1. Many, many women experience your symptoms. All of them. If you are on Facebook, go there and type in PMDD. A number of groups will appear. If your symptoms are is getting progressively more severe, you may be in perimenopause, and there are FB groups for that as well. Many members will offer support and ideas for treatment of symptoms. At the very least, you won't feel like you are the only person going through this. As for me, I wear an estrogen patch and am currently experimenting with my level of progesterone, but I am also coming closer and closer to thinking good nutrition is the key to minimizing my symptoms. For mental though, I am having great success with an estrogen patch and progesterone capsules. I started with the lowest dose several years ago .375mg patches, then progressed to .5mg patches, and am now at .75mg patch. Regarding the progesterone, I have 100 mg capsules and 200 mg capsules. I take the 100s most days and the 200s only on bad days. It seems to be working for me. If you want my vitamin and supplement regimen you will have to write to me and ask for it. My email address is at the bottom of the About Me section in the sidebar.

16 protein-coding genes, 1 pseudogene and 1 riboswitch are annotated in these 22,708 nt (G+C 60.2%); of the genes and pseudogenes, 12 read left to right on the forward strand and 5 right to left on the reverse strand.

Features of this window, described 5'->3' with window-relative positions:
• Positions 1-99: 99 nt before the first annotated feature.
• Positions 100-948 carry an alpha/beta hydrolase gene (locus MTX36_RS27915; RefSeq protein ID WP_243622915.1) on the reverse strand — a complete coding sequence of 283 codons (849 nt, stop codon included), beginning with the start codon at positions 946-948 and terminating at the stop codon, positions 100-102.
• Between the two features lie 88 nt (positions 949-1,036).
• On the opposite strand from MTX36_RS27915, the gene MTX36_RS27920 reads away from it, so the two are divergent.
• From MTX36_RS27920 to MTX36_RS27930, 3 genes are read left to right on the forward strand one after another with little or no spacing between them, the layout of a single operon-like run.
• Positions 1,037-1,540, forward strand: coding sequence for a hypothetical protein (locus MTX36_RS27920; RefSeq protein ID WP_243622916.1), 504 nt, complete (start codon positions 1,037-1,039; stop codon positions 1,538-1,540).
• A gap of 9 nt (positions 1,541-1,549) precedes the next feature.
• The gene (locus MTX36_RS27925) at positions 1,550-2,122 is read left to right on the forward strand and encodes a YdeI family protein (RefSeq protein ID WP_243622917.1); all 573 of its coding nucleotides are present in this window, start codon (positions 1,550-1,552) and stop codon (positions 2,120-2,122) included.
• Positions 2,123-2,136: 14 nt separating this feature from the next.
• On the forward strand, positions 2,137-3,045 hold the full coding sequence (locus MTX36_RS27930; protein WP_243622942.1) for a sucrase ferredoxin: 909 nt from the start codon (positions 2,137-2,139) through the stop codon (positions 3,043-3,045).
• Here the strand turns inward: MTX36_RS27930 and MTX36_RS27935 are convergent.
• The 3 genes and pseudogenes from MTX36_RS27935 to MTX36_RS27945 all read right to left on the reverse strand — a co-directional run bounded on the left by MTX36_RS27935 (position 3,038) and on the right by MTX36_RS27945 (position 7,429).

6. Hi Liana,

    I would love to know what your vitamin and supplement regimen is-I am super new to this so I'm open to trying anything that can heal me.

    1. Thank you for asking! I am happy to share my regimen, but I do that privately, as it is my personal regimen and I would never presume it would work for everyone. I also get requests for the list regularly, and it changes over time as I tweak it to meet my individualized needs. But I am happy to share it if you send an email to info (at) livingwithpmdd (dot) com. I'll send the list out, pronto!

  7. I'm so extremely knew to all this well I guess the diagnosis of all this...mine just jeeps getting worst...this last time I was out of my normal self for almost two weeks...missed a whole week of work...at first I thought it was the flu but now going on my second week I'm leaning towards thus all being related...what I don't understand is why it keeps getting worst...and I would love to hear any kind of feed back on how to explain this to yr family...I know they think I've lost my mind...I have 5 kids well 6 including my husband...and it really became aperant how much I'm responsible for when I was down and out this last time...I'm so upset by all this and don't know how to explain why Mommy's crazy to my little ones and my teenagers look at me as if I've done some kind of drug and I'm trying to cover it...and my husband...well he doesn't try to understand....feeling at a lost any help or feed back would be much appreciated thanks